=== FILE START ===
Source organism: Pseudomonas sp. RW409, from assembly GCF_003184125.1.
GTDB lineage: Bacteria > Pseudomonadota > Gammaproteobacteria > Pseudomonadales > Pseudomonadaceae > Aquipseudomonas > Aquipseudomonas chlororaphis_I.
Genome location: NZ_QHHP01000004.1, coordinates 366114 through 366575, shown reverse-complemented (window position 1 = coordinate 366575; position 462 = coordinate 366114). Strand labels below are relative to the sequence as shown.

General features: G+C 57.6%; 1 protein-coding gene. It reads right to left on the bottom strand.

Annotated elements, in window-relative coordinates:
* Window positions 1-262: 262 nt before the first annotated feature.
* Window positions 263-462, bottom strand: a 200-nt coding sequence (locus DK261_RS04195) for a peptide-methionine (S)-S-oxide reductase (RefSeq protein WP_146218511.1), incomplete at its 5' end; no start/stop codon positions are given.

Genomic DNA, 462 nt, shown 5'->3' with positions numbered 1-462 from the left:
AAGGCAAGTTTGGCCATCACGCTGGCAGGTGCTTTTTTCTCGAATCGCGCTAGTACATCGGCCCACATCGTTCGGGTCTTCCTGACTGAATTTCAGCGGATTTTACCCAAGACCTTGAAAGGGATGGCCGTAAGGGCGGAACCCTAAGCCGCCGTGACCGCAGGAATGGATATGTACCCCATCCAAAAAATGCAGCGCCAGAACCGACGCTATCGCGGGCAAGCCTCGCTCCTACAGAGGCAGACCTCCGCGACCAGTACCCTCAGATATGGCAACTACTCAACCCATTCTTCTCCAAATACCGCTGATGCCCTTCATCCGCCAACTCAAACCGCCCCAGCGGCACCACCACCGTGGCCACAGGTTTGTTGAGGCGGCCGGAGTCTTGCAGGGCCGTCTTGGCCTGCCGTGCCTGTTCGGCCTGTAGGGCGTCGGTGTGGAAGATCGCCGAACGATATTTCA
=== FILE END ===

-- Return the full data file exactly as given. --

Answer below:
Source organism: Pseudomonas sp. RW409, from assembly GCF_003184125.1.
GTDB lineage: Bacteria > Pseudomonadota > Gammaproteobacteria > Pseudomonadales > Pseudomonadaceae > Aquipseudomonas > Aquipseudomonas chlororaphis_I.
Genome location: NZ_QHHP01000004.1, coordinates 366114 through 366575, shown reverse-complemented (window position 1 = coordinate 366575; position 462 = coordinate 366114). Strand labels below are relative to the sequence as shown.

General features: G+C 57.6%; 1 protein-coding gene. It reads right to left on the bottom strand.

Annotated elements, in window-relative coordinates:
* Window positions 1-262: 262 nt before the first annotated feature.
* Window positions 263-462, bottom strand: a 200-nt coding sequence (locus DK261_RS04195) for a peptide-methionine (S)-S-oxide reductase (RefSeq protein WP_146218511.1), incomplete at its 5' end; no start/stop codon positions are given.

Genomic DNA, 462 nt, shown 5'->3' with positions numbered 1-462 from the left:
AAGGCAAGTTTGGCCATCACGCTGGCAGGTGCTTTTTTCTCGAATCGCGCTAGTACATCGGCCCACATCGTTCGGGTCTTCCTGACTGAATTTCAGCGGATTTTACCCAAGACCTTGAAAGGGATGGCCGTAAGGGCGGAACCCTAAGCCGCCGTGACCGCAGGAATGGATATGTACCCCATCCAAAAAATGCAGCGCCAGAACCGACGCTATCGCGGGCAAGCCTCGCTCCTACAGAGGCAGACCTCCGCGACCAGTACCCTCAGATATGGCAACTACTCAACCCATTCTTCTCCAAATACCGCTGATGCCCTTCATCCGCCAACTCAAACCGCCCCAGCGGCACCACCACCGTGGCCACAGGTTTGTTGAGGCGGCCGGAGTCTTGCAGGGCCGTCTTGGCCTGCCGTGCCTGTTCGGCCTGTAGGGCGTCGGTGTGGAAGATCGCCGAACGATATTTCA